Failure to Make Timely Elections. One specific problem worth discussing is failure to make timely elections. When regulations establish the time for making an election, the IRS has discretion to waive its own deadline. Rev. Proc. 79-63 explains the process for requesting relief. Practitioner error may be reason for granting relief. When the time is established by statute, the IRS cannot waive the deadline unless the statute grants that authority. Thus, if a practitioner misses a deadline for making an S election, the IRS cannot waive the deadline. On the other hand, the deadline for electing the optional adjustment to basis for partnership property under IRC Sec. 754 can be waived when good cause for the failure can be shown.

Seeking Independent Counsel. One difficult problem is the question of whether a practitioner should advise a client to seek independent counsel when the practitioner made an error. In the case of attorneys, there is a professional and legal responsibility to advise clients to seek independent counsel when the attorney's error caused a client to suffer a financial loss. One attorney's license was suspended for six months when he focused on obtaining a financial release rather than advising the client to seek independent counsel. When a practitioner focuses on repairing the damages caused by the error rather than avoiding responsibility for the injury, this is unlikely to be an issue.

Multiple Professional Licenses. Recently, the U.S. Supreme Court held that practitioners can communicate to clients that they hold multiple professional licenses/designations. Yet to be resolved is how such disclosures affect professional responsibility and liability. For example, if a practitioner is both an attorney and CPA, how are different ethical standards handled? As rules in some states regarding how fees may be determined and whether the practitioners may gain relief from errors differ for attorneys and CPAs, this will become an issue. Presumably, when clients are aware the practitioner is a member of two professions, the "higher" standard must be met. Thus, for example, an attorney/CPA who discovers an error he or she caused, the attorney/CPA cannot request the client to sign a release without advising the client to seek independent counsel.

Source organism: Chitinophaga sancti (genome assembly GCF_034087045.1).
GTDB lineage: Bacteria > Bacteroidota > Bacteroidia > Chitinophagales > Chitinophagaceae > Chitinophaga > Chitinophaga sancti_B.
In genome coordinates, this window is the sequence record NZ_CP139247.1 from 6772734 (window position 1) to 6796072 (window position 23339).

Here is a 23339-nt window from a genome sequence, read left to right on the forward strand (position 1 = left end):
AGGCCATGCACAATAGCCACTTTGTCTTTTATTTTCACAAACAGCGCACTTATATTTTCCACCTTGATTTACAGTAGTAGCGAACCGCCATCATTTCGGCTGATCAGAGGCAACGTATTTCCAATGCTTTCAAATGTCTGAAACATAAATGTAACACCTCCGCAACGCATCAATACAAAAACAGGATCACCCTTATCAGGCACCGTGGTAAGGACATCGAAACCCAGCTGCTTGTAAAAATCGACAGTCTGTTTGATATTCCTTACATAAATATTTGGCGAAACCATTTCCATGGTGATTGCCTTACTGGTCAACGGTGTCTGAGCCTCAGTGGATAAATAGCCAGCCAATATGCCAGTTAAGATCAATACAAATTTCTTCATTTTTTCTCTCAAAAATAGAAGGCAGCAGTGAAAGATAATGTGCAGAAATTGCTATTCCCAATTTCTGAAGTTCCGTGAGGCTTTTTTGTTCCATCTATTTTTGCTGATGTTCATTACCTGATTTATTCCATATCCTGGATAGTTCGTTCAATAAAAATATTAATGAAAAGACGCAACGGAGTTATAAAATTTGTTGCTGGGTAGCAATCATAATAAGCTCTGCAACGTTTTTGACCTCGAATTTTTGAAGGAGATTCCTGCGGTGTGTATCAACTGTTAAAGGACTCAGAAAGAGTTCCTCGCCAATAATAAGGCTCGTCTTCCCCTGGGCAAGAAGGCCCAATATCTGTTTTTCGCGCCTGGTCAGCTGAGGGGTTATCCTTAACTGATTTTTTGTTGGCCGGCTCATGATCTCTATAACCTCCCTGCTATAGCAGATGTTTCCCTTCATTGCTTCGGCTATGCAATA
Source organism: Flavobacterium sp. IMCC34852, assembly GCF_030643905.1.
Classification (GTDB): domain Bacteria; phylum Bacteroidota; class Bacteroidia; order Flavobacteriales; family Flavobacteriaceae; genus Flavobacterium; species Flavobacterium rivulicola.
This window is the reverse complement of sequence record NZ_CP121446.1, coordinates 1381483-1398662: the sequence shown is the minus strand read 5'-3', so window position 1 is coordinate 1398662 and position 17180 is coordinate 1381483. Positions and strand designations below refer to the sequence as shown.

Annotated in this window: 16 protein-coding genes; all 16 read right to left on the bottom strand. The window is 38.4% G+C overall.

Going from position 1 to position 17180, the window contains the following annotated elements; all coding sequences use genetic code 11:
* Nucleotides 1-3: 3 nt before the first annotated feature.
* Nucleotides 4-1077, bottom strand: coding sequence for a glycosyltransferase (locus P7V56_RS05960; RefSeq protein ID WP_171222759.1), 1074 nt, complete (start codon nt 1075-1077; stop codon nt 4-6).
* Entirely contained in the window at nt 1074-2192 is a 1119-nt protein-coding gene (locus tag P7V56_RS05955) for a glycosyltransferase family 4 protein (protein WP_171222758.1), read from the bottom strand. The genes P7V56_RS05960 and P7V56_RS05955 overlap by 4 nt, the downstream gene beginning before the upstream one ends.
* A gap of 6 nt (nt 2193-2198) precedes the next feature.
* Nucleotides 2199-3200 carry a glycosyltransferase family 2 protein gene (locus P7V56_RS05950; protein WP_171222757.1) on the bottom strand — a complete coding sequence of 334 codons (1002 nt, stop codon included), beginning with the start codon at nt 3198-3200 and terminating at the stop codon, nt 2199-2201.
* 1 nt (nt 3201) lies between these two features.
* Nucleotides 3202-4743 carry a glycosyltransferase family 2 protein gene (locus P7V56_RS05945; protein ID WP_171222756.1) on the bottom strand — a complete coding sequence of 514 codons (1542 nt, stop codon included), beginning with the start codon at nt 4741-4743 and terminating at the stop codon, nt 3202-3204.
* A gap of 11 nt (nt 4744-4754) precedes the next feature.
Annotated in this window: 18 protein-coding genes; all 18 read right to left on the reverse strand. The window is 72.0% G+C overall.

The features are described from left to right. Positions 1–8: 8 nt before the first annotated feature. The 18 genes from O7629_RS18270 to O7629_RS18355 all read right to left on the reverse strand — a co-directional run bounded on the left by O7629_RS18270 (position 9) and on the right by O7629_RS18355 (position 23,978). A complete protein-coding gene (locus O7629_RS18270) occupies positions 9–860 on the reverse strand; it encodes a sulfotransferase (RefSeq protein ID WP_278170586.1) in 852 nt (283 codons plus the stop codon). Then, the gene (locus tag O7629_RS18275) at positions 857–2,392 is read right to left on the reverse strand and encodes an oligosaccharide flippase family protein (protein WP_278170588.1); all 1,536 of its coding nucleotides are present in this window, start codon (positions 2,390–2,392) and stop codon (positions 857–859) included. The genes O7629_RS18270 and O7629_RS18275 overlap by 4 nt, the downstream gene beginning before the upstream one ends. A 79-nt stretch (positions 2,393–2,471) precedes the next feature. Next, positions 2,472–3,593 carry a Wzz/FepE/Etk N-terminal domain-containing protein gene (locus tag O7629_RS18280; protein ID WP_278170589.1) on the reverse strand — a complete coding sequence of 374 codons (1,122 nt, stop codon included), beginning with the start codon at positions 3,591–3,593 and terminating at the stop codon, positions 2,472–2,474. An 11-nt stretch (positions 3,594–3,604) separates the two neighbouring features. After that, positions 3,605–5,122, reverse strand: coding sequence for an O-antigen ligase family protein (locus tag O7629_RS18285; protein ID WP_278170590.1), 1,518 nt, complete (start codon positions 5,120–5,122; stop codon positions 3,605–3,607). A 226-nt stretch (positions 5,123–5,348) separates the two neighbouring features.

Disagreement on Causation. Practitioners and clients sometimes disagree as to who caused an error. Clients feel they provided all necessary information, while practitioners believe errors were caused by incomplete or inaccurate information. Perhaps the best safeguard against such disputes is the client questionnaire recommended above.

Who Pays. Ordinarily, additional taxes are a client's responsibility regardless of who was responsible for the error. For example, if a practitioner mistakenly claims an improper deduction, error correction results in additional taxes. Those taxes, however, would have been owed had the original return been correctly prepared. In some instances, practitioner errors do increase the taxes owed. To the extent a practitioner's error results in taxes that would not otherwise be owed, a practitioner may be responsible. Thus, a practitioner who fails to properly execute an S election may be responsible for additional taxes owed because of the error. In determining responsibility, consideration should be given to the net impact of the error. Thus, any savings in individuals' taxes should be factored in. Most additions to tax also result in interest. Is the practitioner responsible for the interest when the practitioner's error caused the mistake? Certainly the taxpayer did have use of the funds. There is limited authority on the issue, but in at least one case, the court allowed recovery of interest on an underpayment without discussion.

Engagement letters are not routine for many tax practitioners. This does not mean they are inappropriate for some tax clients. Where multiple returns or particularly complex returns are involved, a letter to the client stating what work is to be performed should be considered. The letter can specify when the work will be done and outline how the professional fee will be determined. Particularly when there have been previous problems with fee collection, the engagement letter should specify when and how fees are to be paid. This can help avoid subsequent disputes over fees. Engagement letters can be important tools to establish what the practitioner believes client expectations are. They will frequently smoke out misapprehensions of the client or the practitioner at an early stage of the engagement.